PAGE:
I guess calling Becky the “current band director” would have bruised Dinkle’s ego a tad too much. By the same token, I guess having John putting on a normal shirt would render his character unidentifiable. And I guess Rana is still a Muslim, Billy is still alive and Wally Jr. joined the circus or the army or something. And why didn’t Wally arrive with the rest of the Winkerbeans? Why was he relegated to the B-team? My God, what a slog.
Tag Archives: Wally
Before we get started, a huge shout-out to Comic Book Harriet, who always brings the knowledge. Her ability to analyze and correlate is second to none–and you certainly won’t see anything like that from me! Which means my mundane and dim-witted commentary will seem refreshing because of the contrast!
…I always knew I’d end up thinking like a Batiuk. With any luck I can get therapy for this, maybe with some kind of salve.
Today’s entry is kind of baffling. Seems to me he wrapped up the Pizza Box Monster arc pretty well yesterday, yet he felt he needed to add this weak coda. I guess he thought “CSI: Montoni’s” was too clever to leave out, but when it came time to write the strips he forgot to add it.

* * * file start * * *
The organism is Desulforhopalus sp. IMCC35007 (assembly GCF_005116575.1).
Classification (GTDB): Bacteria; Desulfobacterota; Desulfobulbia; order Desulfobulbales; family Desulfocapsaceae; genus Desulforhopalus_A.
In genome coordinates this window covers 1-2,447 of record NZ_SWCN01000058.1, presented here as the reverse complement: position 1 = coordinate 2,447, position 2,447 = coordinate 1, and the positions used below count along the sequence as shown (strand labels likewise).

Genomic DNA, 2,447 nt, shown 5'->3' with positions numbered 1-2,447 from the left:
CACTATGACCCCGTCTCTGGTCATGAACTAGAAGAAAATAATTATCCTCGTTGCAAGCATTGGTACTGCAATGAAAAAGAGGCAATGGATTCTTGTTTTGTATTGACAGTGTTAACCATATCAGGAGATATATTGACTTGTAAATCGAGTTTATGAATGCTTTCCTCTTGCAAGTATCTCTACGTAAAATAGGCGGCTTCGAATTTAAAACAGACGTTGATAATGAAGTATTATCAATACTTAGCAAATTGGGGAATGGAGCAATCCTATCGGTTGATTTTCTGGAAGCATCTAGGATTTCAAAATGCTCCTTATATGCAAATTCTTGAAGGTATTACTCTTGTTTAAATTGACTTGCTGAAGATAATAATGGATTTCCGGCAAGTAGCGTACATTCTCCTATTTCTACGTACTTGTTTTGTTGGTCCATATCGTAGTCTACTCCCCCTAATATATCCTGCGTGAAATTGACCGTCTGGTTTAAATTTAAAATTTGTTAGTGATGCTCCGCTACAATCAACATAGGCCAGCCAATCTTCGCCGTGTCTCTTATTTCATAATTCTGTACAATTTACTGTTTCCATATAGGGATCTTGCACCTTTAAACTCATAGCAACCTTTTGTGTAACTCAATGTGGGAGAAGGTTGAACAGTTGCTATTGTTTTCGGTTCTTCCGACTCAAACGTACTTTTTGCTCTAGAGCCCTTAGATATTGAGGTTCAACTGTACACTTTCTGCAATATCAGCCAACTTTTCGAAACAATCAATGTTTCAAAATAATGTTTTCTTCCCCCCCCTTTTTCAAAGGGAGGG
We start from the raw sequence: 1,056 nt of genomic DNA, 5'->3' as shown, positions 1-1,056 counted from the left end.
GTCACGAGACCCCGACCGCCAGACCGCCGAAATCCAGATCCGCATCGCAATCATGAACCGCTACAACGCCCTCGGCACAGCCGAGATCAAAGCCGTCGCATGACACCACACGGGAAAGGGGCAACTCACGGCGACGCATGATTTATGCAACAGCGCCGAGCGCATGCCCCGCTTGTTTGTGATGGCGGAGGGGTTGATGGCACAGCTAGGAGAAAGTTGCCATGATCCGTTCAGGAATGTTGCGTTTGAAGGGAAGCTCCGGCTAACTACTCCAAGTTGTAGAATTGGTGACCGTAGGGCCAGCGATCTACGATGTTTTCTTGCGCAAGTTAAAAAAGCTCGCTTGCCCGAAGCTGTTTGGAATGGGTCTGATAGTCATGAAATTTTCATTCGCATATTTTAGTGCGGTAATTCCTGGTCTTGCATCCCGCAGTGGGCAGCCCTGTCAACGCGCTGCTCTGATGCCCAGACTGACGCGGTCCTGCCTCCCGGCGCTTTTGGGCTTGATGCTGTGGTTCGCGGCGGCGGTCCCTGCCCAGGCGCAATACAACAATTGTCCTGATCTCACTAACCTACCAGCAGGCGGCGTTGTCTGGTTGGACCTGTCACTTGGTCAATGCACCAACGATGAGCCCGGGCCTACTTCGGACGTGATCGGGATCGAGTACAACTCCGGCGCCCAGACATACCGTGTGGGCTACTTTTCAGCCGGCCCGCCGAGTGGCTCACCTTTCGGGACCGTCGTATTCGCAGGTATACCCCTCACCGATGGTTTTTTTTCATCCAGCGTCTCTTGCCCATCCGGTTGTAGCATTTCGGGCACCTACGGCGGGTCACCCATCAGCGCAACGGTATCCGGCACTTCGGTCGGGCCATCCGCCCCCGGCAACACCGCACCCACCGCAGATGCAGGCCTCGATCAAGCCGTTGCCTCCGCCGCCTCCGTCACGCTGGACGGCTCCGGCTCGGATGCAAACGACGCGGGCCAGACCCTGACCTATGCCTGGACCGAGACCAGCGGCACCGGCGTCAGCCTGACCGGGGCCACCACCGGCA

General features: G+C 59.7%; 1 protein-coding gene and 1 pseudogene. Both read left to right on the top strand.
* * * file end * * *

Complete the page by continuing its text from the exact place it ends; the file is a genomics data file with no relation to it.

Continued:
Weird how Rachel is mooning over TBM, while her husband is standing right there. Nobody respects Wally. Oh, and check out Holly–you can see it looks like she’s holding some kind of crutch, as a middle finger to everyone who said “Well, she’s limber and can get to the roof easily, because he wrote this arc several years ago, before he decided Holly needed a broken ankle.”
I did not. I completely did not. I am just as creative and innovative now as I was forty years ago!
It’s not Wally. (Sobs and takes down the thumbtacks and string)
But who is left?
Darin? Fat chance. The only time Boy Lisa ever risks his life is in his dreams.
But I don’t know if Mason knows Montoni’s layout intimately enough for this stunt… We’ve never seen the action star on the roof, or in the back room.